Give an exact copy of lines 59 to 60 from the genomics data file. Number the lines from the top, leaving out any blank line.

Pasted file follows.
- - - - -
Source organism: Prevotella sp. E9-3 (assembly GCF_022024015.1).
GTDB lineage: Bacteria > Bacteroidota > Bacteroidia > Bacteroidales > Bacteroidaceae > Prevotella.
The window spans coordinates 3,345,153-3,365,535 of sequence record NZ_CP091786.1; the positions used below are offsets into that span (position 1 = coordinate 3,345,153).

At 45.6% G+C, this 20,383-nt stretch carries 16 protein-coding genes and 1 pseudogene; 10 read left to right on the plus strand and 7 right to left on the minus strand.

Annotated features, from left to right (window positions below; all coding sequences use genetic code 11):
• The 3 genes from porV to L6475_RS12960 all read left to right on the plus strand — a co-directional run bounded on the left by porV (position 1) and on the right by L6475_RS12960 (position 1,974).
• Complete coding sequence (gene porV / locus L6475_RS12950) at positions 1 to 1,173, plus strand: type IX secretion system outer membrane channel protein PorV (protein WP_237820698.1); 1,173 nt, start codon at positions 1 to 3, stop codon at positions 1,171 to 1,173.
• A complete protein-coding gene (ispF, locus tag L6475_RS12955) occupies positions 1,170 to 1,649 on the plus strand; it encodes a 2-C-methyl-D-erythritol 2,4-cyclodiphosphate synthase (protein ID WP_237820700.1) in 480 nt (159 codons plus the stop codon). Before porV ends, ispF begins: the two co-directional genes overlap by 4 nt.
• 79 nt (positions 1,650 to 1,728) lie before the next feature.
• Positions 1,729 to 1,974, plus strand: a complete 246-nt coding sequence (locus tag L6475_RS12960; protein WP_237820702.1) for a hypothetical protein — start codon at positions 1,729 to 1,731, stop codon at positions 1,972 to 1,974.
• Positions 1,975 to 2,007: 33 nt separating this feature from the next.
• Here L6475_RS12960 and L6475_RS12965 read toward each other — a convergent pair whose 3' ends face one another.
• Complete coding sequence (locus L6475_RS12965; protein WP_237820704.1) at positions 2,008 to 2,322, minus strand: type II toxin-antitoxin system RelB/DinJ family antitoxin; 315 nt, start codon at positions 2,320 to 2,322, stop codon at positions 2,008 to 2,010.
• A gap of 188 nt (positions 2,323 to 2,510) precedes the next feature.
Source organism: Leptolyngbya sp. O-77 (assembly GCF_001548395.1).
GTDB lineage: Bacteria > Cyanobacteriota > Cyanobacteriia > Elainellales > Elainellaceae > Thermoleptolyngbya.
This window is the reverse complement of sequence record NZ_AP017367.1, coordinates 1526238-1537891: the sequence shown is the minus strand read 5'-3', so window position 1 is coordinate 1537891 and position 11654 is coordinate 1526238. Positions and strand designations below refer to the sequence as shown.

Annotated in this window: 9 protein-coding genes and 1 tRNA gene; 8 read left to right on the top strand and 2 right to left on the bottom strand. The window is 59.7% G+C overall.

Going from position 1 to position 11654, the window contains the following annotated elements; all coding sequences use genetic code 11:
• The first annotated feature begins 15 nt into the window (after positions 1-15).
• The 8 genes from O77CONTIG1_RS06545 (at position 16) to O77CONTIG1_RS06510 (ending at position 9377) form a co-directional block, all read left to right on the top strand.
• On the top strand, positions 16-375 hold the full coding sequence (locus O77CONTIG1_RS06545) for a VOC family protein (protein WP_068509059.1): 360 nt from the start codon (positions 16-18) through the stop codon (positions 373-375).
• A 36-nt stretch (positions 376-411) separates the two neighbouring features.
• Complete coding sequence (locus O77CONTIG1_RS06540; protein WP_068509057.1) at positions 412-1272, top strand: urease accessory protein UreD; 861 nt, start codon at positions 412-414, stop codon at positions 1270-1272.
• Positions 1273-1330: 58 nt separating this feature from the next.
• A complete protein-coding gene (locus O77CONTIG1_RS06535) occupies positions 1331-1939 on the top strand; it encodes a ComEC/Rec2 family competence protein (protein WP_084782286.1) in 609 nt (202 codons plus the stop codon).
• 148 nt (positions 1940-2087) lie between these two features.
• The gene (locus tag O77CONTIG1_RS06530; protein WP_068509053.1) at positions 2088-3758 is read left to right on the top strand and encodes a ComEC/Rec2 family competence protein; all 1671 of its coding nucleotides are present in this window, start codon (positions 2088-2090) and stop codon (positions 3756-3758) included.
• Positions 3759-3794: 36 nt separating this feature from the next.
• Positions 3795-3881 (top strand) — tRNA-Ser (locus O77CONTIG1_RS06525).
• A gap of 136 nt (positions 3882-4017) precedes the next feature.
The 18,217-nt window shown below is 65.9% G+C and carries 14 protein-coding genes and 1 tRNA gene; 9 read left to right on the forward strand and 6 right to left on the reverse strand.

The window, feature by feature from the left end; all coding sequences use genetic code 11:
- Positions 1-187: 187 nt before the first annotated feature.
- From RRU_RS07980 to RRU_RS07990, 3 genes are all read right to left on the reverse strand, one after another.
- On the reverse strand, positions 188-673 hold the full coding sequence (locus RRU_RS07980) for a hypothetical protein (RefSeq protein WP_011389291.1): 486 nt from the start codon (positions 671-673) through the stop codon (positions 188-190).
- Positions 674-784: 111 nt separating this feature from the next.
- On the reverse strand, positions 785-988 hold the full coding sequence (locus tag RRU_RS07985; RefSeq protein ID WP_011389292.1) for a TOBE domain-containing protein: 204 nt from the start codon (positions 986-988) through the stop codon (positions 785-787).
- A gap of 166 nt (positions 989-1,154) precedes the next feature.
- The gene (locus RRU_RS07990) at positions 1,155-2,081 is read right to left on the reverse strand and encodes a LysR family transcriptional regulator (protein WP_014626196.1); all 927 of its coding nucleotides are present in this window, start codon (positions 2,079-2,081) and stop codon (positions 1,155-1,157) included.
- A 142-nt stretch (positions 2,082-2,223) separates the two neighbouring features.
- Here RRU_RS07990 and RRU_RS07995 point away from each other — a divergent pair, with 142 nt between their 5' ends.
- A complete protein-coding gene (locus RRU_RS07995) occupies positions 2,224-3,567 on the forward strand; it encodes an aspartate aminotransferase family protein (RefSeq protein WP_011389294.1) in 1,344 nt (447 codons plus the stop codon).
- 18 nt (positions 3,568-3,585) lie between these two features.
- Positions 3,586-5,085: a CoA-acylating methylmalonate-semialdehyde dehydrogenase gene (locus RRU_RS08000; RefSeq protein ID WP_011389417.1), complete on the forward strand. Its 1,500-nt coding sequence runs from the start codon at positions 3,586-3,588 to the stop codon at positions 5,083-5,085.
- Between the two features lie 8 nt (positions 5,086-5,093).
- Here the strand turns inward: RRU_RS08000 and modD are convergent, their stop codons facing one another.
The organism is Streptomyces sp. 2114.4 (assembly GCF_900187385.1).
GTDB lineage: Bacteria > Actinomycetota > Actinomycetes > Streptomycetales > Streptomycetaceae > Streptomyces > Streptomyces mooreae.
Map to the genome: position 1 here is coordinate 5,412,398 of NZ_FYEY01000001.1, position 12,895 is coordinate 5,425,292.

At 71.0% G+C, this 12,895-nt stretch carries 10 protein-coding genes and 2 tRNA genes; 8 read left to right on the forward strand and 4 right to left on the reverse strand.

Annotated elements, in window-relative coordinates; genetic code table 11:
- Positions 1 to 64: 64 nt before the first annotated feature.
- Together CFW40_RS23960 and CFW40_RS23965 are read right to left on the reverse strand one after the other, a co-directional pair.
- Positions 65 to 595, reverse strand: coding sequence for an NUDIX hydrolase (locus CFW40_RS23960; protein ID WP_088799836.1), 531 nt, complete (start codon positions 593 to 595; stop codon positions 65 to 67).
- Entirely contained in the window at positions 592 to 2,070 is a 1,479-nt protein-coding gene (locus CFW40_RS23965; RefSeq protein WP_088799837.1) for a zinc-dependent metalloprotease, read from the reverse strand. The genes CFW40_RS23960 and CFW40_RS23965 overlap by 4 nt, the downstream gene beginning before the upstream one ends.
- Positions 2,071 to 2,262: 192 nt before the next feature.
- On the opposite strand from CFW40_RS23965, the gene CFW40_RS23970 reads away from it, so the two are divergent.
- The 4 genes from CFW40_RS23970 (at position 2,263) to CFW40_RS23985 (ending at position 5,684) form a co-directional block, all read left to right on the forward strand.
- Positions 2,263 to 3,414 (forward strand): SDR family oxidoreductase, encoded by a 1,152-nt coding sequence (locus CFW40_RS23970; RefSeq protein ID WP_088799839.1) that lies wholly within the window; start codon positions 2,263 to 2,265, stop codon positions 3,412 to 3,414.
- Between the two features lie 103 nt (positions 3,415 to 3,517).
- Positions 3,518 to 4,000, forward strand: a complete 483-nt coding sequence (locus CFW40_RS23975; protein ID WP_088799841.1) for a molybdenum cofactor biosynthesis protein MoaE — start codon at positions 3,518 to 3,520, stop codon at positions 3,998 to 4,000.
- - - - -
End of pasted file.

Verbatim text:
- The 4 genes from CFW40_RS23970 (at position 2,263) to CFW40_RS23985 (ending at position 5,684) form a co-directional block, all read left to right on the forward strand.
- Positions 2,263 to 3,414 (forward strand): SDR family oxidoreductase, encoded by a 1,152-nt coding sequence (locus CFW40_RS23970; RefSeq protein ID WP_088799839.1) that lies wholly within the window; start codon positions 2,263 to 2,265, stop codon positions 3,412 to 3,414.